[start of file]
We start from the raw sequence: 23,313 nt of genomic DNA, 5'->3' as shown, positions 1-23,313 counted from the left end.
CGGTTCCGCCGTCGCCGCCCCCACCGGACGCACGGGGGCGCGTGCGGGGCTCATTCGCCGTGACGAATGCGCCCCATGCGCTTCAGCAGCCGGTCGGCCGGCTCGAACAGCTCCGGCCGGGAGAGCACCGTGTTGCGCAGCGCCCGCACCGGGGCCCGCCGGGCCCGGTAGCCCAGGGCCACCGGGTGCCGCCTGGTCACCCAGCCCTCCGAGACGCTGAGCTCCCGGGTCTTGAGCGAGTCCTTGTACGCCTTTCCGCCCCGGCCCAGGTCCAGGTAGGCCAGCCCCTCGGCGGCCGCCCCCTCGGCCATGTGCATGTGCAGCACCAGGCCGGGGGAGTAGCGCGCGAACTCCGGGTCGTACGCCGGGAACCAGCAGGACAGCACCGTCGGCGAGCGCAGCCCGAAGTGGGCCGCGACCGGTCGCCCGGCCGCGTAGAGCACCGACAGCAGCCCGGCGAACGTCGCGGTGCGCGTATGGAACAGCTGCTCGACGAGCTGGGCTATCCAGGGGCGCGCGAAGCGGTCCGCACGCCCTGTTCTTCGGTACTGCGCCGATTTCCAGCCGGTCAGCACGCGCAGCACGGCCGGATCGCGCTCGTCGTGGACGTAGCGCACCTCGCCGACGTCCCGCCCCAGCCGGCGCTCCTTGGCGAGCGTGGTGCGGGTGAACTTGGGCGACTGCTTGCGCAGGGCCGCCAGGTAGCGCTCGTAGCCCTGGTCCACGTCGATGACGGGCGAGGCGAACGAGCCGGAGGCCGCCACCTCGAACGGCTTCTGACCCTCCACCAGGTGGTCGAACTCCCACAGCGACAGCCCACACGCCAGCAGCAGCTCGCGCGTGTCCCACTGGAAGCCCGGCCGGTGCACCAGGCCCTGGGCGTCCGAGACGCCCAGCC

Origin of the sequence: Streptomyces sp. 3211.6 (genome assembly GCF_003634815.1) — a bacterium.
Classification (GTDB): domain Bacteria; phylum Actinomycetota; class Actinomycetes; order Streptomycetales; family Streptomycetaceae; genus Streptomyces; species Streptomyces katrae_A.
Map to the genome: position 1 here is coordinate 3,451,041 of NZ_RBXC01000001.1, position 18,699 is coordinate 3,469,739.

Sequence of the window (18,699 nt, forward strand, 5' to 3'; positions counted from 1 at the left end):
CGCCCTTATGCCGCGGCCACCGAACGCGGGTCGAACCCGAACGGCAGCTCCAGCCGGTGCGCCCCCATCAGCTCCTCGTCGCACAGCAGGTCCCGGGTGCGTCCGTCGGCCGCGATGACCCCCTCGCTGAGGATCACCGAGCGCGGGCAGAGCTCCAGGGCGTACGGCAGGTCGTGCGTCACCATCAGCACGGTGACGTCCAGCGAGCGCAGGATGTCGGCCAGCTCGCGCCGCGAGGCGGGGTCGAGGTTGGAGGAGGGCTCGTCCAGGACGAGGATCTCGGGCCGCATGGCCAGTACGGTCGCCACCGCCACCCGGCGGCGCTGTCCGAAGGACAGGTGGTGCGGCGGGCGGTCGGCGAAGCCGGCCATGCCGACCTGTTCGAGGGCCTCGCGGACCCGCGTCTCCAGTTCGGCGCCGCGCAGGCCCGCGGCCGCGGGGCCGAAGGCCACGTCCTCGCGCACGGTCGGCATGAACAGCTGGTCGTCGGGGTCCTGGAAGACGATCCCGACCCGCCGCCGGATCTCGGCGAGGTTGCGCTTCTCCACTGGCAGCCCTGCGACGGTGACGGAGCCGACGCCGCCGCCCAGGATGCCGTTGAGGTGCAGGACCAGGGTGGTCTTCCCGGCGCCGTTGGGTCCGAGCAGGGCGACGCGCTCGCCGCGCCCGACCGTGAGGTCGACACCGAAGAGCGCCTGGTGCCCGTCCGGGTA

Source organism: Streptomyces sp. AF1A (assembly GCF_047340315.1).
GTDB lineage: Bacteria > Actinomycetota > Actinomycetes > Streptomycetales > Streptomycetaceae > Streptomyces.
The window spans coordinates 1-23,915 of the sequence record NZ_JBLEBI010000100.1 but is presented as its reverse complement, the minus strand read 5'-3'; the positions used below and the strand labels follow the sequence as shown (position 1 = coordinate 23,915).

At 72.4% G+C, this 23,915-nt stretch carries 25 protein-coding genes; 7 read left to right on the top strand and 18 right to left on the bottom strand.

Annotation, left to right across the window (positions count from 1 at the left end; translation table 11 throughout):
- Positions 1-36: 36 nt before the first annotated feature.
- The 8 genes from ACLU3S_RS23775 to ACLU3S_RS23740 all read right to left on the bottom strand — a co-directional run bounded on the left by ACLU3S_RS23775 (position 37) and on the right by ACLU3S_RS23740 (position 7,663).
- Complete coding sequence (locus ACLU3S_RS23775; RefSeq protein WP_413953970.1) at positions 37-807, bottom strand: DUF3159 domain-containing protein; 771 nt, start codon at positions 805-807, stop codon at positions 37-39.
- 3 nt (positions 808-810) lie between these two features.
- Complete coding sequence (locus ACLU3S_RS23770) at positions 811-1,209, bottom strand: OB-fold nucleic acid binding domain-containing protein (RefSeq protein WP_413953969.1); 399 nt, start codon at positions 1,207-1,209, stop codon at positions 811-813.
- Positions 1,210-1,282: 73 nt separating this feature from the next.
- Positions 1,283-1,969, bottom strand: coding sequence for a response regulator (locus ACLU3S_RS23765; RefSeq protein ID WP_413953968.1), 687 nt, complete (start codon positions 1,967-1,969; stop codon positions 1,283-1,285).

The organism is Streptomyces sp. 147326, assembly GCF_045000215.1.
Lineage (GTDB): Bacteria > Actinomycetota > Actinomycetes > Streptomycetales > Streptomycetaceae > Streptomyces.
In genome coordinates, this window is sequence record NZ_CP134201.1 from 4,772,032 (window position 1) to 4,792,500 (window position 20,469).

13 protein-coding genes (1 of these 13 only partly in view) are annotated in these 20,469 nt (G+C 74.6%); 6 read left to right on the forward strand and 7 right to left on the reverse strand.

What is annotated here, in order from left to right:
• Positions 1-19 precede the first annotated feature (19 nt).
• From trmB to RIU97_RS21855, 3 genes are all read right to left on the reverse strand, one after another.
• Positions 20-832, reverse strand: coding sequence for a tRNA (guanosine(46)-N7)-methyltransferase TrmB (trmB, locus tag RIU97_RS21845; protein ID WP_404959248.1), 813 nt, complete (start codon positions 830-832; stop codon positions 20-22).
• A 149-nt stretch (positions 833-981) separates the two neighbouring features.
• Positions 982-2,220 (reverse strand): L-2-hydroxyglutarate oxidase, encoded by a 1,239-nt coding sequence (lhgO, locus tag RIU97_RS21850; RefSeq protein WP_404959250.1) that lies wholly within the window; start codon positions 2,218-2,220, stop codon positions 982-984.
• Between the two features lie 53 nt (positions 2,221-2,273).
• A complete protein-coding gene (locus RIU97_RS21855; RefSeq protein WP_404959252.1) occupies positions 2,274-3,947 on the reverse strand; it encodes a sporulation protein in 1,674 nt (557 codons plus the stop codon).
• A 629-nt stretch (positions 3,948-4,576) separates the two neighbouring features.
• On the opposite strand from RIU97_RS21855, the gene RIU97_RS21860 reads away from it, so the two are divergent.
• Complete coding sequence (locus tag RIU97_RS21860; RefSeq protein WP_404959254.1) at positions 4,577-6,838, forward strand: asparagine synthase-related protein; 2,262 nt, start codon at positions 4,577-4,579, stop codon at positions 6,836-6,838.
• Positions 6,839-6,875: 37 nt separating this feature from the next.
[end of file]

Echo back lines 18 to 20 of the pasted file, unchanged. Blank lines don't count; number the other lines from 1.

- Positions 1,210-1,282: 73 nt separating this feature from the next.
- Positions 1,283-1,969, bottom strand: coding sequence for a response regulator (locus ACLU3S_RS23765; RefSeq protein ID WP_413953968.1), 687 nt, complete (start codon positions 1,967-1,969; stop codon positions 1,283-1,285).

The organism is Streptomyces sp. 147326, assembly GCF_045000215.1.